“It’s designed for the best outcomes,” Social Development Minister Bathabile Dlamini said in an interview. The system will investigate various payout methods, including innovative technologies using cellphones and the internet “for sophisticated gogos (grannies)”.
But there are deeper problems that technology cannot fix. Dlamini described driving through a small Eastern Cape town at 4am where people were already queuing outside the banks.
“It’s not about the banks; it’s about the mentality of our people. When it comes to money they want to withdraw the whole amount. They don’t trust that the money will still be there [in the bank] tomorrow.”
She said the social development department needed to design solutions suited to each province and look closely at the mix between rural and urban recipients. For example, the rural population of the Western Cape (16%) contrasts starkly with those of Limpopo (88%) and KwaZulu-Natal (76%).
Dlamini said the department also needed to focus on how to foster economic opportunities in relation to social grants, particularly in rural areas. There has been a discussion over the years aimed at combining the various social security agencies into one super-agency. The minister described this as “comprehensive social security”. All social benefits, such as those falling under the department of labour (workmen’s compensation and the Unemployment Insurance Fund) and department of transport (the Road Accident Fund) could be administered under one roof, leading to savings on administration costs.
“We are busy with that process now,” said Dlamini, adding that the proposed national health insurance scheme would also be included under such an agency.
Concern that recipients have to spend in-store
Retailers acting as payout points for social grants are problematic, said Social Development Minister Bathabile Dlamini.
“Cash-payment companies are responsible for the arrangement. We found that these companies were working with the provinces and had agreements with them.”
Net1, a cash delivery service provider, facilitates the arrangement with the retailers and from it all money is recouped.
“We have no relations with government. We recoup our monies from the service provider, Net1, [which is contracted to the government],” said Andrew Mills, director of Boxer Superstores.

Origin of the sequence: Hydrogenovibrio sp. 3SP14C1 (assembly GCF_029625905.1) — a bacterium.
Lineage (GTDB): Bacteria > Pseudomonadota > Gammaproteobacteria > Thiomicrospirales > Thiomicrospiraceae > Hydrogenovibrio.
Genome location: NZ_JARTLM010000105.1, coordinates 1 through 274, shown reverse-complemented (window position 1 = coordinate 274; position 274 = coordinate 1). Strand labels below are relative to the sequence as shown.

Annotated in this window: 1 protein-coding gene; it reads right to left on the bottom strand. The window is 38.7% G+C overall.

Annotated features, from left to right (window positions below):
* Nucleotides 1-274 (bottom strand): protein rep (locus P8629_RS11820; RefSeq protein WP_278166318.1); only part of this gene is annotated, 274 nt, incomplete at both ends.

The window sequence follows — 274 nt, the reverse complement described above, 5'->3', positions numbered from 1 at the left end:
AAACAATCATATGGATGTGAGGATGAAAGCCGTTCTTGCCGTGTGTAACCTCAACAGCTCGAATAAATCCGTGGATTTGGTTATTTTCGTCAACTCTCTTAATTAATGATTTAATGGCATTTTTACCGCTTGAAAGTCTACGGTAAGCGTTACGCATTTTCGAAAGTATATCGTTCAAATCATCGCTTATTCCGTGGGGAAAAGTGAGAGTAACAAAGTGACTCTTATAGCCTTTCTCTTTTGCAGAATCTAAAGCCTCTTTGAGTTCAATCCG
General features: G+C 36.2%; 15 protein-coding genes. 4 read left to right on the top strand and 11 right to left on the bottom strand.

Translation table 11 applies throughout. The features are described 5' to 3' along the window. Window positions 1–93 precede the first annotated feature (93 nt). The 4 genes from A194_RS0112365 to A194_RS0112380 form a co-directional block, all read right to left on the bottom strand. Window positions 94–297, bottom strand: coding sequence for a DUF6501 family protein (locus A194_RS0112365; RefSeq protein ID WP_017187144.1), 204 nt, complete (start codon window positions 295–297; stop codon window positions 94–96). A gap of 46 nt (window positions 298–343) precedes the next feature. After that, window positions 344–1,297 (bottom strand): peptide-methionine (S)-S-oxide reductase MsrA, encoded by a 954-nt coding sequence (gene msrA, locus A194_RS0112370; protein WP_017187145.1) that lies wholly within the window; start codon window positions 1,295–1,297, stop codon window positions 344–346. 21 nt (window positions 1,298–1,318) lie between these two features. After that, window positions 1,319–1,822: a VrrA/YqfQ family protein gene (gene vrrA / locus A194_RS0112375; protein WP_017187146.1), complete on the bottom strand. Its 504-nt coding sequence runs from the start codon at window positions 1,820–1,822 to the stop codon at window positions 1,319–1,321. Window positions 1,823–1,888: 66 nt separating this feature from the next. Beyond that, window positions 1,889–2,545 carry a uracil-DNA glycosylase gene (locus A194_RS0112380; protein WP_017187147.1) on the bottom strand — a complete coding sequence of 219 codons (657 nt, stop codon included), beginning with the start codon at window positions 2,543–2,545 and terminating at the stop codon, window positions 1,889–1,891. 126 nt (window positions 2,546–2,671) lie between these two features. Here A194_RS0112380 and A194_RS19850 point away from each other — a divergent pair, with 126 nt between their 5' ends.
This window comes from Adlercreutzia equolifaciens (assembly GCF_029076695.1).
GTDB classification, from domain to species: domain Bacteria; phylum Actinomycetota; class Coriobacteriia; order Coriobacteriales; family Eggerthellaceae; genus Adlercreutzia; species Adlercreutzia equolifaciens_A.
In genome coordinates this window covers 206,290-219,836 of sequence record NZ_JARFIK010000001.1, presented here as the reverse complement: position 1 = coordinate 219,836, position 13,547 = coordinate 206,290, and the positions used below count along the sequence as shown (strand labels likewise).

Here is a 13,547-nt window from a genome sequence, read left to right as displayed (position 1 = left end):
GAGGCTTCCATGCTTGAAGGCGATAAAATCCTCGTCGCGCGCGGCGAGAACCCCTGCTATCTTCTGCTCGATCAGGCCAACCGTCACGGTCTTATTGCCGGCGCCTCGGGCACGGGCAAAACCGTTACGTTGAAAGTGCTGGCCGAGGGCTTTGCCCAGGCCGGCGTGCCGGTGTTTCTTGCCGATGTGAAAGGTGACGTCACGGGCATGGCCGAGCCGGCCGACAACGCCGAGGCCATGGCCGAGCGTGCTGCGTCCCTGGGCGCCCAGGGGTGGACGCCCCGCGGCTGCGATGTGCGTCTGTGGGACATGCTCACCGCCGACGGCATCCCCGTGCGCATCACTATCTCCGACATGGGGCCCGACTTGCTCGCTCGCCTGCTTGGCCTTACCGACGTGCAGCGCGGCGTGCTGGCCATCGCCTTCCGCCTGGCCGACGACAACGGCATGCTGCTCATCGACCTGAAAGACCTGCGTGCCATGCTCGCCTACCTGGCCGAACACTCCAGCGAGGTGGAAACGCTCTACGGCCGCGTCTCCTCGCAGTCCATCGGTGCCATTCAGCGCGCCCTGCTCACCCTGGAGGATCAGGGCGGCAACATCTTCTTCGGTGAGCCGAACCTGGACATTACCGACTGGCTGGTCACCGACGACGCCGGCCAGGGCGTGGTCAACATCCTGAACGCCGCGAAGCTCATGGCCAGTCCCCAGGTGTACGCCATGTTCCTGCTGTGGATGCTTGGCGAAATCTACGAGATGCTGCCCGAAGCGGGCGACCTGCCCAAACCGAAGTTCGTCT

Dlamini said the department was concerned that those drawing their money from retailers were not given the full amount and were obliged to buy a certain amount of goods at these stores.
“The retailers are only interested in money, not the quality of food our people eat. We don’t mind communities coming to this kind of agreement, but not when they are forced into it.”
But Mills said customers were encouraged, not obligated, to spend 10% in the store at the month’s end. “They do their shopping at the same time, because it is more cost-effective for the customer and saves in transport costs.”
Legaisamang Mmelesi, an unemployed single mother of two standing in the social-grant queue at the Boxer store in Hillbrow, said she was happy to spend 10% of the fee in-store.
“It is their right because they are making the effort to hand out the money,” she said.
Boxer also offers a safer alternative to cash delivery vans, which have experienced armed robberies in the past. “There is a risk associated with distributing social grants,” Mills said.
For every rand drawn, Boxer must also pay a few cents back to Net1 for using its equipment.
Mills said the service was provided even though turnover was not guaranteed to increase. “But that is how Boxer is positioned in the community. We are the people’s superstore.”
Mike Prentice, Spar’s group marketing executive, said its customers were not expected to buy in the store. “It is not even implied,” he said. “People just tend to do their shopping there anyway.”
The fees cost each store 0.25% of the total payout, he said, but the resulting revenue surge more than made up for it.